Ukraine president pledges government reshuffle ahead of more violence

January 25, 2014 | By | Reply More

Jan 25, – Ukrainian President Viktor Yanukovich, in what appeared to be an offer of concessions to the opposition amid violent protests against his rule, pledged on Friday to reshuffle the government next week and to amend sweeping anti-protest laws.

hromedia Ukraine President Pledges Government Reshuffle ahead of more violence eu news2Yanukovich made his offer in comments to church leaders as the protesters erected more street barricades and occupied a government ministry building in Kiev ahead of what is expected to be another hot weekend of anti-government rallies.

The president’s Party of the Regions confirmed reports that two months of protests had spread to other parts of Ukraine, particularly to pro-European Union western regions, where it said “extremists” had seized administrative buildings.

Yanukovich, who hails from the mainly Russian-speaking east of Ukraine, said key decisions would be made at a special session of parliament scheduled to take place next Tuesday.

“I as president will sign a decree and we will reshuffle the government in order to find the best possible professional government team,” he said in comments carried on his website.

He gave no indication of how wide the government reshuffle would be and it was by no means certain Prime Minister Mykola Azarov or any other key figures would have to step down.

The dismissal of the Azarov government has been one of the main demands of the opposition and Yanukovich’s words were clearly intended to look like a concession to opponents who have voiced frustration at his stalling tactics in talks until now.

The promise to reconsider anti-protest legislation, which was rail-roaded through parliament last week by Yanukovich loyalists, also appeared to be a concession, which may take some steam out of fresh protest rallies planned for the weekend.

The mass rallies against Yanukovich’s rule erupted last November after he pulled out of a free trade deal with the European Union in favor of closer economic ties with Russia, Ukraine’s former Soviet overlord.

They have since spiraled into protests against misrule and corruption among Ukraine’s leaders and officials and there have been violent clashes with police in Kiev city center in which three protesters died this week, two from gunshot wounds.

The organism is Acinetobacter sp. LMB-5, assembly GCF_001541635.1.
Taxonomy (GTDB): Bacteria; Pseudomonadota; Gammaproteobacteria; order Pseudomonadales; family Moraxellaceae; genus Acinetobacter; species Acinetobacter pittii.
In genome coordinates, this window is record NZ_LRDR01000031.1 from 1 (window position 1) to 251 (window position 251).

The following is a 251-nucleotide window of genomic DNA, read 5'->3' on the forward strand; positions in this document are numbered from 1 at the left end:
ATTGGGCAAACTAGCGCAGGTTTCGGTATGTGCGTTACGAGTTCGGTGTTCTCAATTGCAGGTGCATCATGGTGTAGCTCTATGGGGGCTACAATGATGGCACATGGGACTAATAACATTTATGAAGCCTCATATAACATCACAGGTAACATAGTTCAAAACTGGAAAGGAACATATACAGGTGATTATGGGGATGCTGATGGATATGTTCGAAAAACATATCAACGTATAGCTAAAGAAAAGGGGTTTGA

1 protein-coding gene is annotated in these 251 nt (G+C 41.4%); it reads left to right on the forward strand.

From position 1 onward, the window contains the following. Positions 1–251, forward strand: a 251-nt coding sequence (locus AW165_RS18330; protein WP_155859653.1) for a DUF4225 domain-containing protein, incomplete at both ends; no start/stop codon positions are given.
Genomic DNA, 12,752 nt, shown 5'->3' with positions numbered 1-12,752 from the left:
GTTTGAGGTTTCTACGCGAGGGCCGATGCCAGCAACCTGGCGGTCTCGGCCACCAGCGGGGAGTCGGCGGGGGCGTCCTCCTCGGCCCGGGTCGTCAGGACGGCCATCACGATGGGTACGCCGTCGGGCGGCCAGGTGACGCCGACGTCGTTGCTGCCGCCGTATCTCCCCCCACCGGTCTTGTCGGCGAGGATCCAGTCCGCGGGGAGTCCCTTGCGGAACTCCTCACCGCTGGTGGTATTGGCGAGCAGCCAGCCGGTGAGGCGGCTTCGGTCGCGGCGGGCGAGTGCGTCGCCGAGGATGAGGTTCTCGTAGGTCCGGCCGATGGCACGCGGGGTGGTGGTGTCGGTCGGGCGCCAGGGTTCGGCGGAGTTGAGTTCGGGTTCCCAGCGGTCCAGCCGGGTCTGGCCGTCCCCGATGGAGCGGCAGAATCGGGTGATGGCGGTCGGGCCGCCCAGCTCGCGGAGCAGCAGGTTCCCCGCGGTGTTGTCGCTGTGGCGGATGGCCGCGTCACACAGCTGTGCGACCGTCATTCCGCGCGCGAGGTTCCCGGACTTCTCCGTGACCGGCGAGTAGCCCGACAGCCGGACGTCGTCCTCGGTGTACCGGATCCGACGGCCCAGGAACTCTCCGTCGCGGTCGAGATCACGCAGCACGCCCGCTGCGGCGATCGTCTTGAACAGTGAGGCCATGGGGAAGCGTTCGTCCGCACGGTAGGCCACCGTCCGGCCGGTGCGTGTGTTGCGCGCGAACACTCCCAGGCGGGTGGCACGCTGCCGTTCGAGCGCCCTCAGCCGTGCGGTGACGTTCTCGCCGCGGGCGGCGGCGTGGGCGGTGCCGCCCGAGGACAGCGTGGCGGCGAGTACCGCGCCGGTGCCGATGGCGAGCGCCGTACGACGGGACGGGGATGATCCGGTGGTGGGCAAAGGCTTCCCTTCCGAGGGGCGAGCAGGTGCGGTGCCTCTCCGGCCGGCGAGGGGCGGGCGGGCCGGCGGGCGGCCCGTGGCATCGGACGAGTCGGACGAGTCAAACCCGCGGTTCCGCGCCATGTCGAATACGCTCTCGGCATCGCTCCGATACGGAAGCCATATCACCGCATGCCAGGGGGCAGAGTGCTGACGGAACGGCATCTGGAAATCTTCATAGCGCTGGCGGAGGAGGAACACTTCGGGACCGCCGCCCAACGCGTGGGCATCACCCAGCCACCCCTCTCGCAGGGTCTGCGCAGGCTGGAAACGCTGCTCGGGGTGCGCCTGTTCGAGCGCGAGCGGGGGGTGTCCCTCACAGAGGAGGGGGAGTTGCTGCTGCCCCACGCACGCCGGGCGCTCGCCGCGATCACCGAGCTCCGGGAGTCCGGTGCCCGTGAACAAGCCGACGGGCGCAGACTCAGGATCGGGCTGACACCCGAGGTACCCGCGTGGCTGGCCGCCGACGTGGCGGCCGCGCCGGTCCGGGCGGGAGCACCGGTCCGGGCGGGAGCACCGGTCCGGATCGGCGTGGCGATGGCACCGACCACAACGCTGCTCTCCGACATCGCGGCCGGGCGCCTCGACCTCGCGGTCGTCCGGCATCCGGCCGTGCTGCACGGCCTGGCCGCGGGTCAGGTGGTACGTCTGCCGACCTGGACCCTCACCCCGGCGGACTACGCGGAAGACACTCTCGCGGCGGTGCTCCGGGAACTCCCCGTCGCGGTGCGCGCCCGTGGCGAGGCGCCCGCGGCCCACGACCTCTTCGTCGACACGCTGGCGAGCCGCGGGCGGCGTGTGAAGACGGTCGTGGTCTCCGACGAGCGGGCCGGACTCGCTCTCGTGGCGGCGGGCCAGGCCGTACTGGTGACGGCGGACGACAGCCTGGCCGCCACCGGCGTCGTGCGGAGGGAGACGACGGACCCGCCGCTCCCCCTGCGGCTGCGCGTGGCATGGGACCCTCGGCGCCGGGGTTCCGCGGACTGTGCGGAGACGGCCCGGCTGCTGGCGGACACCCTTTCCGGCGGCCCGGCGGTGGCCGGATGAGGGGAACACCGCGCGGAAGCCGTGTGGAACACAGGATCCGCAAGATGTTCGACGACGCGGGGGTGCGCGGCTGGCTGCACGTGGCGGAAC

The protesters control key parts of the city center, including its main Independence Square. On Friday, they occupied the main agricultural ministry building after talks stalled on Thursday night between Yanukovich and the opposition.

Commenting on the spread of protests to other cities, the Party of the Regions said in a statement: “The situation has grown sharper throughout the country.” It urged Ukrainians to ignore the calls of “radical troublemakers” to join the rallies.

Thousands stormed regional administration headquarters in Lviv, Ternopil, Ivano-Frankivsk and Khmelnytsky in western and central Ukraine, as well as parts of the northeast, the Party of the Regions said.

More than 100 people have been detained in the unrest, including 24 formally arrested, according to police.

But though some protesters lit tires at the main flashpoint area near Dynamo Kiev football stadium, they generally appeared to have heeded an opposition call to maintain a truce.

In other conciliatory comments on Friday, Yanukovich said he would bring opposition leaders into an anti-crisis team and he said people who had been detained so far and had not committed serious crimes would be amnestied.

“I will do all I can to stop this conflict, to stop this violence and establish stability,” he told the church leaders, according to his web site.

But, referring to radicals who have bombarded riot police with petrol bombs and cobblestones, he said: “If we do not succeed, we will use all legal methods provided for by law.”

Press coordinator for HRO media – Norberto Lluch contributed to this report.

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Category: European Crises

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